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Los Angeles Sparks Players Sleep at Airport Following Flight Cancellation – NBC Los Angeles

Some Los Angeles Sparks players slept at Dulles International Airport in Virginia after the team’s flight home on Sunday night was canceled.

Following a victory over the Washington Mystics that kept their WNBA playoff hopes alive, the Sparks’ 10:30 p.m. ET flight back to Los Angeles was delayed twice. Then, at 1 a.m., the team learned their flight had been canceled and rescheduled for later Monday morning.

Sparks star Nneka Ogwumike posted a video on social media in the early hours of Monday morning saying half the team would be sleeping at the airport because there weren’t enough hotel rooms available.

“It’s the first time in my 11 seasons that I’ve ever had to sleep in the airport,” said Ogwumike, who is also president of the WNBPA. “… It was only a matter of time. Half of us are sleeping in the airport. Half of us are at a hotel. There weren’t rooms after our flight got delayed, delayed and then canceled at 1 a.m. It is now 1:44, and we are here until 9 a.m.”

ESPN’s Mechelle Voepel reported that every Sparks player was offered a hotel room, but not all at the same hotel due to a lack of available rooms. Some players opted to stay at the airport because of the late hour and quick turnaround for their rescheduled flight, per Voepel.

The team’s flight took off Monday morning and they were back in Los Angeles by around noon.

More than 900 flights were canceled and over 8,000 were delayed nationwide on Sunday, according to CNN. A total of 88,161 flights were canceled from January through May — the second-most in the first five months of a year since 1988, according to the Washington Post. The only year over that span with more cancellations through the first five months was 2020.

The WNBA does not charter flights due to prohibitive costs, and the Sparks are far from the first team to experience issues flying commercial. Just last month, it took the Minnesota Lynx around 12 hours of travel time to get from Indianapolis to Washington D.C. The Lynx finally got to their D.C.-area hotel at around 1 a.m. ahead of a 3 p.m. game against the Mystics.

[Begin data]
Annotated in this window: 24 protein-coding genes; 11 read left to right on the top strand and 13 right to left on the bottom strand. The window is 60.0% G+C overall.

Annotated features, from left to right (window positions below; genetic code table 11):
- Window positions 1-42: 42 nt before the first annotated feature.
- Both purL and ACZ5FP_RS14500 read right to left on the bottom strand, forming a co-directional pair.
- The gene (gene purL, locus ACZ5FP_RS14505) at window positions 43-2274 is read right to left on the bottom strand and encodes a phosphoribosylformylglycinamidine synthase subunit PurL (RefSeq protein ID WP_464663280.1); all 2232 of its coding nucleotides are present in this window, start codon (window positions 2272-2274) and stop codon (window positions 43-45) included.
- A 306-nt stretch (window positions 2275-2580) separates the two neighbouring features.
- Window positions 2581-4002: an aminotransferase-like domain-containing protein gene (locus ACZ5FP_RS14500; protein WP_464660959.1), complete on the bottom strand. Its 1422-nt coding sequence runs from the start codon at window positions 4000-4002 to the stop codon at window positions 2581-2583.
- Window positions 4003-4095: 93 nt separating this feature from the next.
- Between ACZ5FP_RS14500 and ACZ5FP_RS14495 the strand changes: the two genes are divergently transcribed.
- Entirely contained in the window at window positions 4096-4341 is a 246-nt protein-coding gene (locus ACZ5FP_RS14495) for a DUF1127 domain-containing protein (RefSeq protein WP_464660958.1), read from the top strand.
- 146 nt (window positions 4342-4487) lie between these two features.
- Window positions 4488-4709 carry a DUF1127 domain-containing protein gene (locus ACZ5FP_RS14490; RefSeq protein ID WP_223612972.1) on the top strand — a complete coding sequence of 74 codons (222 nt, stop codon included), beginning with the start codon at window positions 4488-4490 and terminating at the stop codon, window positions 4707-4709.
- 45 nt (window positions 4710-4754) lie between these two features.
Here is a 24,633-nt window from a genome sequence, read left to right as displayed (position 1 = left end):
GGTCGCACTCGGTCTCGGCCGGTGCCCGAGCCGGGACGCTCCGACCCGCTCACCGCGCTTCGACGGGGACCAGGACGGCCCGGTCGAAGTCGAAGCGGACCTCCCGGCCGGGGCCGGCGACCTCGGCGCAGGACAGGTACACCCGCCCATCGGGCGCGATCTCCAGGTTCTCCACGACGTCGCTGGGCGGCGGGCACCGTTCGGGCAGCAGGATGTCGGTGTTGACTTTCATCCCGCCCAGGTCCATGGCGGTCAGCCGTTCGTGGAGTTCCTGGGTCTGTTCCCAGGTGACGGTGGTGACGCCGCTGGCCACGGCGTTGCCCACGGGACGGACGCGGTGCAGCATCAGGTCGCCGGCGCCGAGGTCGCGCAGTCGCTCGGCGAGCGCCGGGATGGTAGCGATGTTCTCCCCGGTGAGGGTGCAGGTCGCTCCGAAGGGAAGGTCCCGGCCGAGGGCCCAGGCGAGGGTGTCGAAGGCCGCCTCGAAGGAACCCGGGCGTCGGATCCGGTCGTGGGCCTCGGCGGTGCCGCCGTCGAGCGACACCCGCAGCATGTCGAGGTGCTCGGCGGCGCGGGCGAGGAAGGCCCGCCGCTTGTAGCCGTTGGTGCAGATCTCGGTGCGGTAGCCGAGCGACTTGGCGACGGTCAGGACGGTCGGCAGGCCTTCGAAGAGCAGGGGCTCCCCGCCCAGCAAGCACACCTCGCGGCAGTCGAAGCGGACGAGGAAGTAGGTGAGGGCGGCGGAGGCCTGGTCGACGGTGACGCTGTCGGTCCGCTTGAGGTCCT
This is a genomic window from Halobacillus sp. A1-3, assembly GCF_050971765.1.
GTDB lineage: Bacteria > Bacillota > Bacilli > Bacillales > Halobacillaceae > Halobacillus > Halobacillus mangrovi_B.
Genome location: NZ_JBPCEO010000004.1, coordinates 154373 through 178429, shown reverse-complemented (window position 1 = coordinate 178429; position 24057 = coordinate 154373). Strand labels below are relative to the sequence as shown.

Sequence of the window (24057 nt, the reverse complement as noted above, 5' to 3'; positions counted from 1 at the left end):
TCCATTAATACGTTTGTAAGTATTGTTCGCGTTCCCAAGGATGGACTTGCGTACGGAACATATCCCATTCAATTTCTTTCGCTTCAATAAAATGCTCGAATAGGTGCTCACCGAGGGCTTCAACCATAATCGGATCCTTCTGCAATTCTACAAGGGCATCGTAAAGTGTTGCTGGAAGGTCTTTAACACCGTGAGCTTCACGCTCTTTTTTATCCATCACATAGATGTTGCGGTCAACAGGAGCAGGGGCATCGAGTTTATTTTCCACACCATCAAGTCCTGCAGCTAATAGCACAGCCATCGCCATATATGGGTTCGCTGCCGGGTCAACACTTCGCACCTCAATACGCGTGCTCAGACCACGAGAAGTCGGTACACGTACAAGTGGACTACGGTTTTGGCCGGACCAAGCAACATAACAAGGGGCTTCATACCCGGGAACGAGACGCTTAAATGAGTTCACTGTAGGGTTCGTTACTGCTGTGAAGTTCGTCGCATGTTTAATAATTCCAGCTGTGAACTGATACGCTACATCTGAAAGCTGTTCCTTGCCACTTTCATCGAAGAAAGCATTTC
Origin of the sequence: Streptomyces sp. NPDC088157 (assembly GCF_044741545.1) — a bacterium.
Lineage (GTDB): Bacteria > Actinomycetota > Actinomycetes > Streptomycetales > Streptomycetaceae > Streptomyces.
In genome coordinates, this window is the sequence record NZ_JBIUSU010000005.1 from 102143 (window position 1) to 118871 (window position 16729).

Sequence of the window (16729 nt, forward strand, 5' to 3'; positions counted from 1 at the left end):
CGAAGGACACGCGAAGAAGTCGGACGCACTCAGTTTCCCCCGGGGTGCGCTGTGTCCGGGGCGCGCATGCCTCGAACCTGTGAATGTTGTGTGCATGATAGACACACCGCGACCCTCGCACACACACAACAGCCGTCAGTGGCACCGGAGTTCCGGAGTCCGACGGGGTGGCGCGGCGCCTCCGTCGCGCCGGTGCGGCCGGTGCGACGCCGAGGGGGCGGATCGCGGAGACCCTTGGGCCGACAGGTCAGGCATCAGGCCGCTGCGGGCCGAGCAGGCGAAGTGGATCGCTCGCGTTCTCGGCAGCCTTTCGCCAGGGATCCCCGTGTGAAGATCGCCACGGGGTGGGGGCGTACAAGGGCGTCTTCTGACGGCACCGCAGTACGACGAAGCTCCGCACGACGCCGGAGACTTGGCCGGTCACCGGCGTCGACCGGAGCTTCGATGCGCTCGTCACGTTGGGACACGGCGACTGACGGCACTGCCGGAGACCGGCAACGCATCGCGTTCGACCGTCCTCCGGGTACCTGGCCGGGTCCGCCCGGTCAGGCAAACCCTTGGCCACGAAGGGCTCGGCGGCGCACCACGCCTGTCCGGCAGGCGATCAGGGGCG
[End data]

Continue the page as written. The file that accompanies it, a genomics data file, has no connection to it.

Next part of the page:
The New York Liberty were handed a league-record fine of $500,000 earlier this year after team owners Joe and Clara Tsai chartered flights for players during the 2021 season. Under the WNBA’s collective bargaining agreement, which was struck in 2020, teams are not allowed to privately charter flights due to potential competitive advantage issues.

But union president Ogwumike released a statement on Monday night calling on the league to allow teams to charter flights themselves beginning with the upcoming playoffs.

“A lot has changed in the commercial landscape since we negotiated our current CBA,” Ogwumike said. “During these unprecedented times, the required form of commercial travel remains a significant burden on our players and their bodies. It’s not just a basketball issue, it’s a serious health and safety concern that must be remedied.

“‘Competitive advantage’ is a tired argument that has overstayed its welcome. It has become a phrase that impedes transformational growth across our league. The numbers and trends suggest that The W is a smart investment with a measurable return. New and emerging ownership groups have demonstrated an ability and eagerness to invest the necessary resources to grow this league in the areas that require it most.

“As the players’ union, we will continue to do whatever we can to alleviate obstacles faced by our members while traveling. That includes having reasonable and flexible charter options immediately and genuinely considered. We reiterate our standing invitation to the league and team ownership to work together to identify a manageable solution to this problem whose origins are complex, but remedy simple. It is time to permit teams to invest in charter flights between games, beginning with the entire 2022 WNBA Playoffs, and continuing with a common sense, full-season solution beginning in 2023.

“And in the spirit of collaboration, we call upon both private and commercial airline companies to recognize this bold opportunity to lead: American, Delta, JetBlue, Southwest, United, NetJets, Wheels Up, JetSuiteX, among others: We encourage you to meet us at the table and partner with the WNBA players to eliminate the toughest opponent they face each season: travel.”

The WNBA will charter flights for all 2022 Finals games. During the playoffs, the league also has the ability to charter flights for teams traveling across multiple time zones with a quick turnaround between games.

The Sparks host the Connecticut Sun on Tuesday night. Los Angeles, which has three games remaining, is one of five teams vying for one of the final two playoff spots.

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